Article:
Sea Level and the Terrapin

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Resource Type:Classroom Activities; Curricula and Instruction
Grade Level:
6 7 8 9 10
Organization:American Geosciences Institute (AGI); Earth Science Week (ESW); Environmental Protection Agency (EPA)
Summary:The diamondback terrapin (Malaclemys terrapin)is the only North American turtle fully adapted to life in brackish water (mix of saltwater and freshwater). Its home is in coastal salt marshes of estuaries along the Atlantic and Gulf coasts of the United States. Although they can live 40 years or more, most turtles do not make it to their first birthday, because they are prey for foxes, otters, raccoons, skunks, and birds. If they do survive, females begin to reproduce relatively late—between the ages of eight and 13. This combination (high rates of death for young turtles and long wait until females reproduce) reduces the terrapin population's ability to increase quickly. Other factors that reduce the terrapin's survival rates include sea level rise and land subsidence, combined with human dwellings and roadways along the shoreline, and sea walls and other structures built to protect them. These factors contribute to the loss of tidal marsh habitat and the safe haven they provide for nesting and reproduction. This activity has students modeling what the Terrapin's habitat looked like before human populated the area. Students discuss the way Terrapins are affected by humans and sea-level rise.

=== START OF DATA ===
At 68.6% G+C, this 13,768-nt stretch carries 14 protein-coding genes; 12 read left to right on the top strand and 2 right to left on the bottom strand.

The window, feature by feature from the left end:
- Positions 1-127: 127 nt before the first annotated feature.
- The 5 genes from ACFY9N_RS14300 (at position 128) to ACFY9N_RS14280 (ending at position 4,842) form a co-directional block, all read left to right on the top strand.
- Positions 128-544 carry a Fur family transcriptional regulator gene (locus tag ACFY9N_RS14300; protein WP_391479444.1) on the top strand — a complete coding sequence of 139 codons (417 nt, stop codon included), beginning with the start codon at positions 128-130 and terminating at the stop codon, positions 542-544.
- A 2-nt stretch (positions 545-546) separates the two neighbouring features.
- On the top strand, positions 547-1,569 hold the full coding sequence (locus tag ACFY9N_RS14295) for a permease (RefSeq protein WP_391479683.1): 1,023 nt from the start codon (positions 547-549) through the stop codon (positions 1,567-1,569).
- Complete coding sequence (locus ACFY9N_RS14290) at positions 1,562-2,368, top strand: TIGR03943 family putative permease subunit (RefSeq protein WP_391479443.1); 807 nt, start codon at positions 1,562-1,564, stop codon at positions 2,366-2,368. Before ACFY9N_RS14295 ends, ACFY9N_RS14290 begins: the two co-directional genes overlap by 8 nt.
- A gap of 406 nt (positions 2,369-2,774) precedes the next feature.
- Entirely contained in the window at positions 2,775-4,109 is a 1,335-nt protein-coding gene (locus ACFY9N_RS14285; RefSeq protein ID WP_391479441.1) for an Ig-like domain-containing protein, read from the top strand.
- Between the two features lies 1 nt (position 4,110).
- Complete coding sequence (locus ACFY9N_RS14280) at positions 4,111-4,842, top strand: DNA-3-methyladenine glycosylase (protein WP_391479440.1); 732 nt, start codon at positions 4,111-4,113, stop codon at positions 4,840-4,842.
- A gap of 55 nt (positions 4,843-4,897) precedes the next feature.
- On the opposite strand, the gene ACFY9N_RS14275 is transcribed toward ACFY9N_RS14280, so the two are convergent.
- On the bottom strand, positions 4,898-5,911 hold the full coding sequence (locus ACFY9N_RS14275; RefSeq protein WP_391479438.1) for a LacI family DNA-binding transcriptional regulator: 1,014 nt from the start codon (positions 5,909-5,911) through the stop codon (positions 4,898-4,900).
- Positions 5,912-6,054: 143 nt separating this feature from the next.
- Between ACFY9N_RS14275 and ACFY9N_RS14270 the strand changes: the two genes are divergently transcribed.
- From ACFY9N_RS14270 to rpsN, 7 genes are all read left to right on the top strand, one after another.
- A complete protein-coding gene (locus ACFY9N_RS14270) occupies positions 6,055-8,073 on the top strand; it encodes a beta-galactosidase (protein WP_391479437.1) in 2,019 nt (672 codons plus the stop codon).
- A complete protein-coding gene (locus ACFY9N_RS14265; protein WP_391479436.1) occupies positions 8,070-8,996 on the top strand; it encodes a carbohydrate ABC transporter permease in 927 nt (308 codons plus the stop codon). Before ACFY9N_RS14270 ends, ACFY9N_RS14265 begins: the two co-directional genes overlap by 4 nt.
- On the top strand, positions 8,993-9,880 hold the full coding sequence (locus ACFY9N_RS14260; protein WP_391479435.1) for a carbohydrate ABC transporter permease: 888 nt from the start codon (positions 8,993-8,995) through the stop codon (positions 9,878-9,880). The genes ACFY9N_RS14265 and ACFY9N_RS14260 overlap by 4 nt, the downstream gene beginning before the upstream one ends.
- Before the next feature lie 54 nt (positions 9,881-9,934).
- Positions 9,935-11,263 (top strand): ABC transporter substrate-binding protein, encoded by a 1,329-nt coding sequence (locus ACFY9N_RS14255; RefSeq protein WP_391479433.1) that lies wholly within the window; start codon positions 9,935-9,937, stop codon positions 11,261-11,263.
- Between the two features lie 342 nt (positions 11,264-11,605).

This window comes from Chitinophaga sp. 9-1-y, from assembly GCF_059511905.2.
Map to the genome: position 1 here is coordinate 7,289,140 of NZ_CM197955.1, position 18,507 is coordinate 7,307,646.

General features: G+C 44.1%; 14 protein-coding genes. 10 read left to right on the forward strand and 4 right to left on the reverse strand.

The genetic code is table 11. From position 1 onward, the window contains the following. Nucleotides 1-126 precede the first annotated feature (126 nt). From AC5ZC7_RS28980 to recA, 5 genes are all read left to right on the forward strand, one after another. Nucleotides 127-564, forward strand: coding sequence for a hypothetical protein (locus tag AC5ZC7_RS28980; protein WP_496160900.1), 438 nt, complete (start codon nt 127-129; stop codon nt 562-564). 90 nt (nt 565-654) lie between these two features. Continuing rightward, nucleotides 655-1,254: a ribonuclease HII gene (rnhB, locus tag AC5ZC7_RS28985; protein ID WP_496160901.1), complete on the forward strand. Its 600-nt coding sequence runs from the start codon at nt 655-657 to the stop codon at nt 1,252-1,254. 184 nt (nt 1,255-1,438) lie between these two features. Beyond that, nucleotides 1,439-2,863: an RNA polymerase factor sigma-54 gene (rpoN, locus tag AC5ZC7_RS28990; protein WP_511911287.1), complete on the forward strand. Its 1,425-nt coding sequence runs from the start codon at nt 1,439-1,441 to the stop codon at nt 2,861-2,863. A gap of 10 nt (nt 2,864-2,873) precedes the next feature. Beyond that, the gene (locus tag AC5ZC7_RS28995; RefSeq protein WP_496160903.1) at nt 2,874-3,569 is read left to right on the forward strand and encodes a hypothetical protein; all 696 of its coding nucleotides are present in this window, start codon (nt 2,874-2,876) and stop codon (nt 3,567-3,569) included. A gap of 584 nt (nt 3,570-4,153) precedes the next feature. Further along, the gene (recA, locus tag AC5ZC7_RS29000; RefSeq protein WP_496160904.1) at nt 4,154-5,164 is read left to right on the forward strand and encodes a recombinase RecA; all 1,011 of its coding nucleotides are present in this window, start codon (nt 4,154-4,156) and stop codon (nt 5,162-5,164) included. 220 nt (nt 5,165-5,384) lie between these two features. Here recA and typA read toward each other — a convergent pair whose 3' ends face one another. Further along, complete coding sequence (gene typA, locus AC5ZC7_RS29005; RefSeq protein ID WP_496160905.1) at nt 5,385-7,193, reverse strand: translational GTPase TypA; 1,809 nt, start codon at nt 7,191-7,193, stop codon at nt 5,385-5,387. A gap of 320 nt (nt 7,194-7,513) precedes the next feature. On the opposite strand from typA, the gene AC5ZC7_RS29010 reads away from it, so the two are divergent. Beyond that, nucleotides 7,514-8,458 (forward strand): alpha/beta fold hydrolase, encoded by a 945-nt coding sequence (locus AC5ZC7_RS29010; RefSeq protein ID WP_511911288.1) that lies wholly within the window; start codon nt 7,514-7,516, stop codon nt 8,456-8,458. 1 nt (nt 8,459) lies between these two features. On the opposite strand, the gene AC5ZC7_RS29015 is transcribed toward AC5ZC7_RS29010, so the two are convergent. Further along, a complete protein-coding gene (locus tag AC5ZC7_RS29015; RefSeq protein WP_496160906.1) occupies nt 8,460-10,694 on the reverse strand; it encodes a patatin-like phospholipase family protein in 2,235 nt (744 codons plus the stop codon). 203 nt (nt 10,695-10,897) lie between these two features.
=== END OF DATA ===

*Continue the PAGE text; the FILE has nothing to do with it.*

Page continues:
Earth Science Big Ideas:Big Idea 9
NGSS Discplinary Core Ideas:ESS3.C
NGSS Performance Expectations:MS-ESS3-3
NGSS Science and Engineering Practices:Constructing explanations (for science) and designing solutions (for engineering)
NGSS Crosscutting Concepts:Cause and effect: Mechanism and explanation
Subjects: coastal systems; coasts; earth; earth science week; ecosystem; environment; maps; oceans; water
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